Mango

By Katrin Koelle
Updated on 29. May. 2020

Mango is truly nature's candy, with an incredible sweet taste, luscious texture and variety of health benefits as well.

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Mangoes...

  • ...helps strengthen the immune system. 100 grams of mangoes contain 37 milligrams of immune-boosting vitamin C. A 200 gram serving contains more than two thirds of your daily requirement of this essential vitamin.
  • ...help support skin health. Mango contains more provitamin A (1163 micrograms) than most fruits. A 200 gram serving of mangoes covers your daily requirement of this vitamin, which helps keep skin supple and smooth and supports eye health as well.
  • ...are good for dieters. Mangoes might be high in sugar, but they’re essentially fat-free and contain few carbohydrates.
  • ...are even healthier when dried. Dried mangoes contain more heart-healthy B-carotones and fiber than raw fruit. But beware: the sugar content also increases considerably!
  • ...can ripen at home. Most mangos are still unripe when you buy them. Just put them in a bowl with apples; they release the gaseous ethylene and will speed up the mango’s ripening process.
  • ...are a bit difficult to prepare. The mango pit sits extremely firmly in the flesh of the fruit, making it difficult to cut.
  • ...should only be eaten when ripe. Unripe mangoes have a sour flavor and hard texture. To ensure your mangoes are ripe, simply do the touch test-- if the mango skin yields under pressure and feels slightly soft to the touch, it should be ready to eat.

What You Should Know About Mangos

A mango's size, shape, taste, sugar and acid content can vary as much as its size and weight. In India alone, there are over 1,000 varities of the fruit. Mangos can weigh up to 6 pounds or be as small as a plum, while the skin ranges from yellow to deep red. 

However, every mango has one thing in common: the large, flat hard pit which takes up much of the fruit's center.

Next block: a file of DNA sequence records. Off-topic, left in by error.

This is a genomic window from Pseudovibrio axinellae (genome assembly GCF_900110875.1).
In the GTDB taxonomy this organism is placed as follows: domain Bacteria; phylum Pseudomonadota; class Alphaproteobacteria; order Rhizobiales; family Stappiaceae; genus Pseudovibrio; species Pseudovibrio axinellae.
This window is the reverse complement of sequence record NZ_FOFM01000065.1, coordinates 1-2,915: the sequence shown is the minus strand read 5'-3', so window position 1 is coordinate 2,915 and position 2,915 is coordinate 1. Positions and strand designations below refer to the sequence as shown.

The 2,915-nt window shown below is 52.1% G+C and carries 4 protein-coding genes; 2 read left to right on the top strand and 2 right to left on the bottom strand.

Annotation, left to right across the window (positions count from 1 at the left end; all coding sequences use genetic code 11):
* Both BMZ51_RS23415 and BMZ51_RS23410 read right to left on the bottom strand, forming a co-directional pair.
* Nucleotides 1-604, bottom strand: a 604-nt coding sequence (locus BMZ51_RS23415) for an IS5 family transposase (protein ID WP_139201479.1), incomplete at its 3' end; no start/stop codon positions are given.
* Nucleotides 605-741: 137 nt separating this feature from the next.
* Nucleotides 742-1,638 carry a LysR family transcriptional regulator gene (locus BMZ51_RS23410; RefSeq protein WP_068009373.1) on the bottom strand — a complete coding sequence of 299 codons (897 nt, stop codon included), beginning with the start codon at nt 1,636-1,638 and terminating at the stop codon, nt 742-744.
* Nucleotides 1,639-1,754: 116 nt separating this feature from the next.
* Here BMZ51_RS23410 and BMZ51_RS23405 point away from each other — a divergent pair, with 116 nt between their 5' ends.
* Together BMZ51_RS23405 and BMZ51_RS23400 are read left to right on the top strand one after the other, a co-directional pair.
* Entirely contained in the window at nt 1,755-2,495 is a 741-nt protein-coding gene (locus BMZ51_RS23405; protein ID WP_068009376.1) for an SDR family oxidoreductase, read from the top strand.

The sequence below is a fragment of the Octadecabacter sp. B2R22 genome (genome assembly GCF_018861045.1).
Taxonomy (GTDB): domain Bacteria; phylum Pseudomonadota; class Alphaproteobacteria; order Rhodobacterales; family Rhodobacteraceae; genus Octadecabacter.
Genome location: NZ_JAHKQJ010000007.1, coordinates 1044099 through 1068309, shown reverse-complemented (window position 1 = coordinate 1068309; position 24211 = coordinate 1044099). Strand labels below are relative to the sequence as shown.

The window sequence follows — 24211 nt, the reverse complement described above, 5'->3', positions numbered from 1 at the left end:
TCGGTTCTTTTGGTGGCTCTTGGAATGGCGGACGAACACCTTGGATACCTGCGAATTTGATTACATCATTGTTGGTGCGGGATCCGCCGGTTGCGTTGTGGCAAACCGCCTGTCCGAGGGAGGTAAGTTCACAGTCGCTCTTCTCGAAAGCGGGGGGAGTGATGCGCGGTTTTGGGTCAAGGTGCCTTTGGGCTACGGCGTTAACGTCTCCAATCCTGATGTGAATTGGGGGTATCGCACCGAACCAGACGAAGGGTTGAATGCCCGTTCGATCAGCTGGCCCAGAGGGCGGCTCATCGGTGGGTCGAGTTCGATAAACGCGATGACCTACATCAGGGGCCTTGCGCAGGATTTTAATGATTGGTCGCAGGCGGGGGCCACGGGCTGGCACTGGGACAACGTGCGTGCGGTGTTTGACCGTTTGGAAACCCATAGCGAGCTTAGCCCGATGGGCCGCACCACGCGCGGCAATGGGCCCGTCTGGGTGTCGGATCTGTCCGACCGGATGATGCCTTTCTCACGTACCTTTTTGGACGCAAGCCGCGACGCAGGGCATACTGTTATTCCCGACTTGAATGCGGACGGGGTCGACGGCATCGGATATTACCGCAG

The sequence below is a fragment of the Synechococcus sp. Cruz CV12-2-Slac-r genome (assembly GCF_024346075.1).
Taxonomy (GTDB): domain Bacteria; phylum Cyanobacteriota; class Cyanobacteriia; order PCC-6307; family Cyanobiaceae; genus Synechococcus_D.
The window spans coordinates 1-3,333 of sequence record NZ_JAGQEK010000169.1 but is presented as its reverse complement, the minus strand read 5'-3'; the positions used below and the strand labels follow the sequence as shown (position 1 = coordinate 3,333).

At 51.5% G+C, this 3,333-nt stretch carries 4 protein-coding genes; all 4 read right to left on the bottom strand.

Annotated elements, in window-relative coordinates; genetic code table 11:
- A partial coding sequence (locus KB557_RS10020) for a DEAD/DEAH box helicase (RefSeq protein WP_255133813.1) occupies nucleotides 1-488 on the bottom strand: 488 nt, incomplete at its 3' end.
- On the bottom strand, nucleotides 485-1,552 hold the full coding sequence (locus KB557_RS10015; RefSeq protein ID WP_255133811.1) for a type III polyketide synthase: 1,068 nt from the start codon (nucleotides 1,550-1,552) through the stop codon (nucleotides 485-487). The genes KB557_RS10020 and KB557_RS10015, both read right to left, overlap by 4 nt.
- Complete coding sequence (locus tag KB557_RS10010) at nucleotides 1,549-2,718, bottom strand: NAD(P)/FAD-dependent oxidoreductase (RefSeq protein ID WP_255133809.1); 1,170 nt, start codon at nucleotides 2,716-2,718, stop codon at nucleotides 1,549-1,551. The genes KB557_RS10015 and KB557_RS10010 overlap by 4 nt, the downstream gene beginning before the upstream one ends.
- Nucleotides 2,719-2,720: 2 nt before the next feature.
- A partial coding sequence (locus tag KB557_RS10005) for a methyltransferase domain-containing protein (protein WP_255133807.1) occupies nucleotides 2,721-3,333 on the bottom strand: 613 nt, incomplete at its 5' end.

Origins

Even though there are now mangos from practically all tropical and many subtropical countries, India is and remains the original home of the mango and its main export country. Indians were already cultivating the fruit on the banks of the Ganges River as long as 4,000 years ago.

Season

Mangos are grown and exported year round, so are always availabe in your local supermarket.

Taste

In terms of taste, the flesh of mangos is most reminiscent of a peach, although it definitely has a flavor all its own.

Our Favorite Mango Recipes

Find all our mango recipes here.

How Healthy Are Mangos?

Mangoes not only taste delicious, but are a rich source of various vitamins and minterals. They have the highest proportion of provitamin A of all fruit, which aids in cell renewal of the skin, mucous membranes and cartilage tissue. Provitamin A also strengthens the immune system and improves vision. Mangoes also contain a substantial amount of vitamin C: a 200 gram serving contains 74 milligrams, about three quarters of your daily requirement.

MANGO NUTRITIONAL INFO (100 g)  
Calories 59
Protein 0.5 g
Fat 0.5 g
Carbohydrates 12.8 g
Fiber 1.7 g

Shopping and Cooking Tips

Purchasing

Mature or immature? This cannot be clearly determined by looking at mangoes, as the color of the skin doesn't say much about the ripeness of the flesh. Instead, it's best to smell the mango-- if it exudes an intense mango-y aroma, it is probably ripe. Try to the touch test as well-- if the flesh yields slightly, it should be perfectly ripe.

Storage

A fully ripe mango is best eaten immediately, or left out for a maximum of two days. Unripe mango can be wrapped in newspaper and left to ripen at home. If you're in a hurry, it's best to put the mangoes in a bowl with apples. The apples release the gaseous ethylene, which helps accelerate the ripening process. Always store mangos at room temperature, and never in the refrigerator, as the cold temperature will make the mango lose its flavor. 

Preparation

No effort, no gain - with mangos it can be a little tricky to access its delicious flesh, as the pit is difficult to remove. We suggest peeling off the flesh wiht a peeler, and then using a sharp knife to cut around the pit, yielding thick mango slices. 

If you eat mango frequently, it is worth buying special equipment for halving and pitting, which can be purchased online for less than $20.

What To Make With Mangoes

It's clear that the sweet and juicy mango is ideal for conjuring up exotic desserts such as ice cream, fruit salads, sorbets, fruit cakes and tarts. Refreshing and vitamin-rich drinks with mango are a special and simple pleasure, either in a refreshing cocktail or nutritious smoothie. 

Mango also makes a great addition to savory dishes, Whether fish, meat or poultry,  the slightly sour flesh of mango is delicious in delicacies such as tandoori chicken or fruity chicken skewers. Mango also makes a delicious chutney that amps up meat recipes like lamb and steak.

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